I haven’t always understood the early apostles’ response to the Savior’s death and resurrection.
Jesus warned them.
He taught them.
He told them He would die.
And He assured them that He would rise again.
Every miracle pointed to the infinite nature of His ministry and atonement.
Yet, the apostles seemed surprised at His death and even astonished at His resurrection.
I didn’t understand.
How did they miss it? Miss Him?
Didn’t they know Him?
Walk with Him?
Heal with Him?
But death is hard.
And resurrection had never been done before.
I think the Savior knew they would not understand.
Not at first.
He faced that a lot in His mortal life.
So what could He do?
How could He help?
When words failed and promises were forgotten, the Savior washed feet.
When Jake was in the middle of treatment he couldn’t shower alone. I sat on the edge of the bed listening and talking to make sure he didn’t get light headed or fall on the slippery tile.
At the beginning I had to help.
Some of the most sacred experiences of my life were washing Jake’s feet as he stood in the shower.
He couldn’t reach them.
Cancer made even the mundane painful.
And in the midst of our difficulty, I didn’t know what else I could do.
I didn’t always understand.
So I washed his feet.
With His final mortal day before Birthright responsibility and the Will of the Father pushed Jesus to the edges of Eternity, Jesus gathered His apostles together,
washed their feet.
Some disagreed, feeling that they should be washing the feet of the Master.
But He insisted.
Something about washing their feet made Him part of them.
Even after He died.
And while they waited for His resurrection.
So what do you do when they do not understand?
When words fail and promises are forgotten.
How could you help?
You wash feet.
Every evening a little one and a half year old that looks like me with all of Jake’s colors insists on “bath time”.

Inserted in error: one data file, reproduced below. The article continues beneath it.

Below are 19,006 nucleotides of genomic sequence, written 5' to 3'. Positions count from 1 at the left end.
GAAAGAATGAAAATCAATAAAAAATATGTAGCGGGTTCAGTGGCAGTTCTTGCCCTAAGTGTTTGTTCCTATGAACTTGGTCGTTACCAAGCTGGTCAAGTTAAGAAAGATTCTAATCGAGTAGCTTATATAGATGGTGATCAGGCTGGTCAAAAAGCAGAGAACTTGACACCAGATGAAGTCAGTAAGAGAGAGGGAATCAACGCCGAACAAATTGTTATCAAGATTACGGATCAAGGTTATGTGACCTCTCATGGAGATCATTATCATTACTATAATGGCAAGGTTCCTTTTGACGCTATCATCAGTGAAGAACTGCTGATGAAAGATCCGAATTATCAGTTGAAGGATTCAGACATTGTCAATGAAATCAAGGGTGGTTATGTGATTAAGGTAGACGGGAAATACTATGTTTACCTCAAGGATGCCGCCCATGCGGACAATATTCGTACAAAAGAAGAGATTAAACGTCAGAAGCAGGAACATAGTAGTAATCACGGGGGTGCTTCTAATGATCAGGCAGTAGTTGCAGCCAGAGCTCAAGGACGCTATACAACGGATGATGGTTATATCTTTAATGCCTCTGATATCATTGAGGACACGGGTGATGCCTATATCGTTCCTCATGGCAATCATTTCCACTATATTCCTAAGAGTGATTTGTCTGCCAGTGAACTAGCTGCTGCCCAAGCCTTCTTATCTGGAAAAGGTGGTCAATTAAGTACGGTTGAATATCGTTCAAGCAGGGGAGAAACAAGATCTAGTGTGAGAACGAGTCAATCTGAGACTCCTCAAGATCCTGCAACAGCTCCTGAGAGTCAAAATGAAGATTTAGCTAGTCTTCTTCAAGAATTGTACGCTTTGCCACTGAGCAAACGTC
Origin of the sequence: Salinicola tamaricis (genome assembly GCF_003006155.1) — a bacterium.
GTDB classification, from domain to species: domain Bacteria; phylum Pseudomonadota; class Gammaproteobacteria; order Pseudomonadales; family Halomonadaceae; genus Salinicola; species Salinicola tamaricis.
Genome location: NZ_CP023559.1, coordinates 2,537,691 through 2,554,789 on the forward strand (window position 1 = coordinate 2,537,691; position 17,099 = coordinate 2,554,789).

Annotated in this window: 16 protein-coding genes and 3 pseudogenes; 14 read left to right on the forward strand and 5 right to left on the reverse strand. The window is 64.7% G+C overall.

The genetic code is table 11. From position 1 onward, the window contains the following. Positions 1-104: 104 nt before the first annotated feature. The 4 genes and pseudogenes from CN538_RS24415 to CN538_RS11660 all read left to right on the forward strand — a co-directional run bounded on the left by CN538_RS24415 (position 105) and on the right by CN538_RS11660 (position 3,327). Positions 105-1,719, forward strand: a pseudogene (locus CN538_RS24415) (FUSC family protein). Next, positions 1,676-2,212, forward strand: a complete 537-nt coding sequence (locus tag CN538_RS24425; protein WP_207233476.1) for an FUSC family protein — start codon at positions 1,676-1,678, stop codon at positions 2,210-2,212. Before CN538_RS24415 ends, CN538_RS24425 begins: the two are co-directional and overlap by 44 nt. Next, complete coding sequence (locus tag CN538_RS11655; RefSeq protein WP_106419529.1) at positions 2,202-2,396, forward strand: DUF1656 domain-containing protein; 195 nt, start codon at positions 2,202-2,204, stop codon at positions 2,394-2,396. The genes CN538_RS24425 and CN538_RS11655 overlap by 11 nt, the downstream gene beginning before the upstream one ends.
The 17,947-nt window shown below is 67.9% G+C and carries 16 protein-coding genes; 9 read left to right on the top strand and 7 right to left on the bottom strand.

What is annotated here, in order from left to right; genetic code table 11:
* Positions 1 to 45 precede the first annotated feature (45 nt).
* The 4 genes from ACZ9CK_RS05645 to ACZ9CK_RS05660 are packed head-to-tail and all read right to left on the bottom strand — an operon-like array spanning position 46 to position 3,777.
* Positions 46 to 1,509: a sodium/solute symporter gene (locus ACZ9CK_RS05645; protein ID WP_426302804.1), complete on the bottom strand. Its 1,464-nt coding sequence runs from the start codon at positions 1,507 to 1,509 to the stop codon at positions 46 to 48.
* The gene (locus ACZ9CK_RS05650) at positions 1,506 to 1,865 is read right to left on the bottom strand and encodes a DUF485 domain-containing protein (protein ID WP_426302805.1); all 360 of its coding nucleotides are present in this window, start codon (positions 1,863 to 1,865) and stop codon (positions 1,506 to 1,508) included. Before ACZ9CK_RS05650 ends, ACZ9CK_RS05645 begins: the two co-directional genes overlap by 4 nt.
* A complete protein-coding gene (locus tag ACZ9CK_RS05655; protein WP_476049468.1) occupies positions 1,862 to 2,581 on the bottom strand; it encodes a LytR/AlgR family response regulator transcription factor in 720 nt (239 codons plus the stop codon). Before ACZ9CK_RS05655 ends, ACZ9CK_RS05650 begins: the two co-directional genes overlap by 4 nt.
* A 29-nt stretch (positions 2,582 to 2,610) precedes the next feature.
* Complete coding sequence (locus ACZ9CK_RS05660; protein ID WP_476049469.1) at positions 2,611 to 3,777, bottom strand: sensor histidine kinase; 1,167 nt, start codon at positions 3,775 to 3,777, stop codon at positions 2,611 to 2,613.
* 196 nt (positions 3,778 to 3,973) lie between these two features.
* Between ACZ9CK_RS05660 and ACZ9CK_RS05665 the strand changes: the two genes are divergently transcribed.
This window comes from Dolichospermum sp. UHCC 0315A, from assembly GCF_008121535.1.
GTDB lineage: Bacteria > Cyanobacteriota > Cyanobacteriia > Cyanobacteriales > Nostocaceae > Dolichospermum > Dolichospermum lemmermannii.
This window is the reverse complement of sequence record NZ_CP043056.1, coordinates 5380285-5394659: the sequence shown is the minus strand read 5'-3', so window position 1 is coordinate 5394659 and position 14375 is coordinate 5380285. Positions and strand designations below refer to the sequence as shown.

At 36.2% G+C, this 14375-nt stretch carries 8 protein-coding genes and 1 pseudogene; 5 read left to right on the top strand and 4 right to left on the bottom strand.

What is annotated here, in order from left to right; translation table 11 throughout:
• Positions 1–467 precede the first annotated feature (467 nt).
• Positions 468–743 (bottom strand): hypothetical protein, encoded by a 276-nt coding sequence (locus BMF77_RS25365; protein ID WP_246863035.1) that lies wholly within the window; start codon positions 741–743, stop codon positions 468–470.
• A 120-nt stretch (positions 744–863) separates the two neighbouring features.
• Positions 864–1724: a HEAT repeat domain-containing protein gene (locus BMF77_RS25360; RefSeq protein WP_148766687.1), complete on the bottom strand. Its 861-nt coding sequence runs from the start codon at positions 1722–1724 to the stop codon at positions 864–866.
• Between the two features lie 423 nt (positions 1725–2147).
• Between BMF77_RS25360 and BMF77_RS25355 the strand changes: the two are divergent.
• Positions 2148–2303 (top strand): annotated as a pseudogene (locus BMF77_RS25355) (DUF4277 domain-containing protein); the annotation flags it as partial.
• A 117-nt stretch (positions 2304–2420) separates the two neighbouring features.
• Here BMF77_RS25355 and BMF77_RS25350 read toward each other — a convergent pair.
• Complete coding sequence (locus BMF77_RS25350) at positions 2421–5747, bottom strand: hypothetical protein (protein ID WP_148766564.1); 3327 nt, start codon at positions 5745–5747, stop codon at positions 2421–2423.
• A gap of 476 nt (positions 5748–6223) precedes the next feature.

He lets me wash off the remnants of the day,
dirt, bubble soap, dinner, and more.
And then he lets me wash his feet.
I do not always understand.
Sometimes, despite the promises and the warnings and the words, I still miss things as Jesus works in my life and in the world.
But I find when I am washing feet, He is part of me.
And I start to understand.
And I feel understood.
And I am happy.
Do you remember the presidential fitness test?
Elementary kids across the country tried their hand at five fitness categories to earn a certificate signed by the President of the United States.
The run was no big deal. Sit-ups and push-ups went okay, but the v-sit and reach proved impossible for me.
Sitting on the ground with our legs apart, we leaned forward with reaching hands. A piece of tape on the floor marked the required distance, and we had to hold the position for three seconds.
I could not reach far enough.
I sat and practiced all through gym and again when I got home.
When it was time for the test, I failed.
I was several centimeters short.
And incredibly embarrassed.
The yellow tape was just too far away for my reach.
From my perspective, I was the only 5th grader in the United States of America that could not reach.
I was mortified.
But I had a great teacher.
She read the rules.
And she told me that it did not say I could not have help.
And so she grabbed a friend.
And she smiled reassuringly.
She sat my friend down in front of me, touched her feet to mine and told her to grab my hands and pull them towards the tape.
She held my fingers against the yellow tape for three seconds.
I made it.
We made it.
I reached it.
And we smiled.
Hank is growing.
He slid off my bed this morning, and his big brown eyes still peeked up at me over the covers.
When did he get so tall?
I notice his reach these days.
Often accompanied by tip-toes, he’s always reaching.
For things he loves.
Sometimes I wish I could reach further.
I try to do it alone until I fall several centimeters short.
Then I remember I’ve read the rules.
And there’s nothing that says I can’t have help.
He reaches my reaching.
The fact that an all-knowing all-powerful Being can reach and touch a situation, a life, reveals much about His character.
And we are seen.
And so I reach for Jesus.
and with Jesus.
and I find it’s enough.
That makes me happy.
My name is Maddie Townsend Topham and I am a happy wife!